God’s Lordship of the Sabbath is frequently asserted as can be seen in the phrases ‘my Sabbath’ (Ex 31:12–17; Lv 19:3, 30 and 26:2). This day should be understood as a sign of the covenantal relationship between Yahweh and his people (Ez 20:12). In the observance of the Sabbath, the people should take delight in Yahweh (Is 58:13–14). The Edenic Sabbath offered the concept of ‘Sabbath of delight’: a day of joy, light, harmony and peace (Ps. 92). Prophets warn that a legalistic or hollow observance of the Sabbath, without observing its true covenantal character, is rejected by Yahweh (Is 1:13; Am 8:5). The Sabbath is not intended as a burden, but as an expression of God’s mercy. That is why the Sabbath should be called a ‘delight’. Yahweh detests formalistic Sabbath activities if it is accompanied with unmerciful behaviour (Is 1:15–17).

The Old Testament gives a different perspective to the Sabbath command as the later preoccupation with detailed casuistic regulations imposed by the Pharisees and rabbis. In Jewish literature, there were at least three stipulated lists of prohibited works on the Sabbath: Jubilees 50.6–13; Qumran, CD 10.14–11.8 and Mishnah Sabbath 7.2. These lists developed specific and meticulous regulations. The growing number of more specific regulations made the Sabbath inconvenient and burdensome. It directed the concern of the people from why they should keep the Sabbath to how they should keep it (Yang 1997:98). This obviously was the issue about the Sabbath in Matthew’s narrative.

Prologue to the Sabbath controversy stories: Rest for the weary (Mt 11:25–30)

The Sabbath controversy pericopes are preceded by Jesus’ invitation and promise of rest (Mt 11:25–30). The phrase ’at that time’ (Mt 12:1) with which the Sabbath stories starts, ties this text to the previous pericope. The thematic correspondence can be recognised in several aspects.

Matthew 11:25 refers to the ‘wise and the learned’, which naturally refers to the opponents of Jesus, the Pharisees and scribes in particular. They were well versed in the Torah, but unreceptive of God’s revelation in Jesus (Carter 2000:257). Obsessive in protecting their own interest and control, they became severe opponents of Jesus, throughout the Gospel and again with regard to the Sabbath.

In contrast to the ‘wise and the learned’, Jesus refers to ‘little children’ (Mt 11:25), who are privileged to receive the special revelation (Mt 11:27). The metaphor ‘little children’ indicates the receptiveness and humbleness of these people. Jesus probably includes his disciples in this category, the small community of disciples who have responded to Jesus’ call. Matthew most likely also has the Christian community of his days in view (Luz 2001:181). The special revelation entails to the intimate relation between the Father and Jesus, which Jesus opponents did not realise. The repeated use of ginwvskw [know] in the first 8 verses of Matthew 12 all refers back to ‘these things’ that are hidden from the wise, but revealed to children. To those to whom it is revealed it is also given to recognise the Father in his Son (Lybaek 1997:493).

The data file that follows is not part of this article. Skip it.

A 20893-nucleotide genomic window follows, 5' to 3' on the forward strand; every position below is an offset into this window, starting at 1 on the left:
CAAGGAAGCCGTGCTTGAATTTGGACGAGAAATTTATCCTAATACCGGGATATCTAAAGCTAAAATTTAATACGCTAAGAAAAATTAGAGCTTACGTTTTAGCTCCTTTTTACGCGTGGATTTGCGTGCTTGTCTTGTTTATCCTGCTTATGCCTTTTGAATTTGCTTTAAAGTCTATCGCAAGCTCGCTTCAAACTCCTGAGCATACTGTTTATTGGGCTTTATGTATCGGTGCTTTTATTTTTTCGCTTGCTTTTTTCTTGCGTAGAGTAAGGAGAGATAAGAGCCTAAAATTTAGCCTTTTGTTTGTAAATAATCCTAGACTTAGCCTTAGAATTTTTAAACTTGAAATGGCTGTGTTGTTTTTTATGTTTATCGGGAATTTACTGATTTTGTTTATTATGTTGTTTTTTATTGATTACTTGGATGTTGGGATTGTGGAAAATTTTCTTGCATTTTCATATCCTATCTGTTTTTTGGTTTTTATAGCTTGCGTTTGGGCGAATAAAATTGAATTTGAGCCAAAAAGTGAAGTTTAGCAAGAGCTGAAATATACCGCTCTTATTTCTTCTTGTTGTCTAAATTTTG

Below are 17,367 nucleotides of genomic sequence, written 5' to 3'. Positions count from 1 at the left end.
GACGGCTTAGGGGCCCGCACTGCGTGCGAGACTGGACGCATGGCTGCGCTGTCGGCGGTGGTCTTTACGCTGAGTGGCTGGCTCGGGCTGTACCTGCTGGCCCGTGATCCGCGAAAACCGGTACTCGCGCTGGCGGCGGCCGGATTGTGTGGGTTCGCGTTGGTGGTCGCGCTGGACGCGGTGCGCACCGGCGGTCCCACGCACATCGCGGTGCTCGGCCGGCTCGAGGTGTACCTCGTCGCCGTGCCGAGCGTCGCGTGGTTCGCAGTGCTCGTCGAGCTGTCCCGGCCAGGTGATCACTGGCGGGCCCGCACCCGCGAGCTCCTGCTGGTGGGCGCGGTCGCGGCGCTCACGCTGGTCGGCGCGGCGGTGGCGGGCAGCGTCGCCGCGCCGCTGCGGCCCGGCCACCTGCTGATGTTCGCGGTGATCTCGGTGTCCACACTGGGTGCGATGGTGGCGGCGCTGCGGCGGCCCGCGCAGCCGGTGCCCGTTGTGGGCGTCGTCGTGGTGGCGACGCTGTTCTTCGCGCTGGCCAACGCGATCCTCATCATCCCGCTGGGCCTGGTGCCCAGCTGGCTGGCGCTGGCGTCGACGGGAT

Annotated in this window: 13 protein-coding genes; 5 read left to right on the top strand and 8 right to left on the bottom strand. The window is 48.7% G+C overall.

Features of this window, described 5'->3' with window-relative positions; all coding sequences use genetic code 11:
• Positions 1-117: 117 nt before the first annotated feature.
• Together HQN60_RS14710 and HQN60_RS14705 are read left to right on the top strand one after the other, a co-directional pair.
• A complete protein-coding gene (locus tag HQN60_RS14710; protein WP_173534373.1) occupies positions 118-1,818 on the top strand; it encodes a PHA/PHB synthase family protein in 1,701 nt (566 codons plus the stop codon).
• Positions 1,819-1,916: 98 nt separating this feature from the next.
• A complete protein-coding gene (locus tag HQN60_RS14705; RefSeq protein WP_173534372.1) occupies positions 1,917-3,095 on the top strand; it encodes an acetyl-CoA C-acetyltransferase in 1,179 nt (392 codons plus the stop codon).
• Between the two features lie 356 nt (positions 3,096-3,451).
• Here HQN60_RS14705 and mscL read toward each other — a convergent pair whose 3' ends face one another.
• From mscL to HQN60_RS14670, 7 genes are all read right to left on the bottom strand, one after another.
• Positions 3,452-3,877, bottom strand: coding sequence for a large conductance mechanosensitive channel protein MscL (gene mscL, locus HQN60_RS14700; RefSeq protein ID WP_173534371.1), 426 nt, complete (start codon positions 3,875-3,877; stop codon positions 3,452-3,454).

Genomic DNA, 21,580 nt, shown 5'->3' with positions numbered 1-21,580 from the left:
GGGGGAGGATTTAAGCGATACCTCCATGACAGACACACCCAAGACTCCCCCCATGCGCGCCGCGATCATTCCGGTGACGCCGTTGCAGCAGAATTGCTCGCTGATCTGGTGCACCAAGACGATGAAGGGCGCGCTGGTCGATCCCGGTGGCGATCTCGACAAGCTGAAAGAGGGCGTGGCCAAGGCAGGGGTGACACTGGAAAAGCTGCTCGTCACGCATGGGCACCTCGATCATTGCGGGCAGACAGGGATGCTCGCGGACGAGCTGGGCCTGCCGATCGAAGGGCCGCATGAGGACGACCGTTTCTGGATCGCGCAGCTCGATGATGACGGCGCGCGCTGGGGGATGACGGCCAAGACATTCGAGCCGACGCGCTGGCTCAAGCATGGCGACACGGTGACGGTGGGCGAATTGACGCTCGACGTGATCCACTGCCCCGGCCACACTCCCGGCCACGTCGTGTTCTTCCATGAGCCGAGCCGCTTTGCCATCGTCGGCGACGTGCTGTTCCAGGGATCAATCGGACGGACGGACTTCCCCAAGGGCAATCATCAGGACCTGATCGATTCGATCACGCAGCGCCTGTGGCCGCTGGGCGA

Jesus invites people to ‘come to me’ (Mt 11:28), which echoes Wisdom’s call (Pr 8:1–7; 9:4–5; Sr 24:19; 51:23–27). The ultimate wisdom is to be found with him (Davies & Allison 2004:185). He extends a welcome to those who are ‘weary and burdened’, inter alia under the legalistic interpretation of the Torah by the Pharisees and the scribes. With Jesus’ interpretation of the Torah it is different. The ‘yoke’ of Jesus (Mt 11:29–30)1 is easy in comparison with that of his opponents. In the Old Testament, ‘yoke’ is a symbol for foreign and harsh rule (e.g. Gn 27:40; 1 Ki 12:4–14). The release of the foreign yoke implies freedom and forgiveness (Isa. 9:3; 10:27). During the Second Temple period, the term ‘yoke’ was commonly used for the instruction of the Torah (e.g. 2 En 34:1–2; 2 Apoc Br 4:13; cf. Ac 15:10 and Gl 5:1) (cf. Deines, 2008:67). In Sirah 6:18–31 and 51:23–27 wisdom, law and yoke are linked together. The yoke of wisdom is the instruction of the law. Jesus’ interpretation would be the easy yoke that he offers to the burdened. Matthew 11:27 mentions that ‘all things have been committed to me’, which affirms Jesus’ authority as Son of God to interpret the Torah.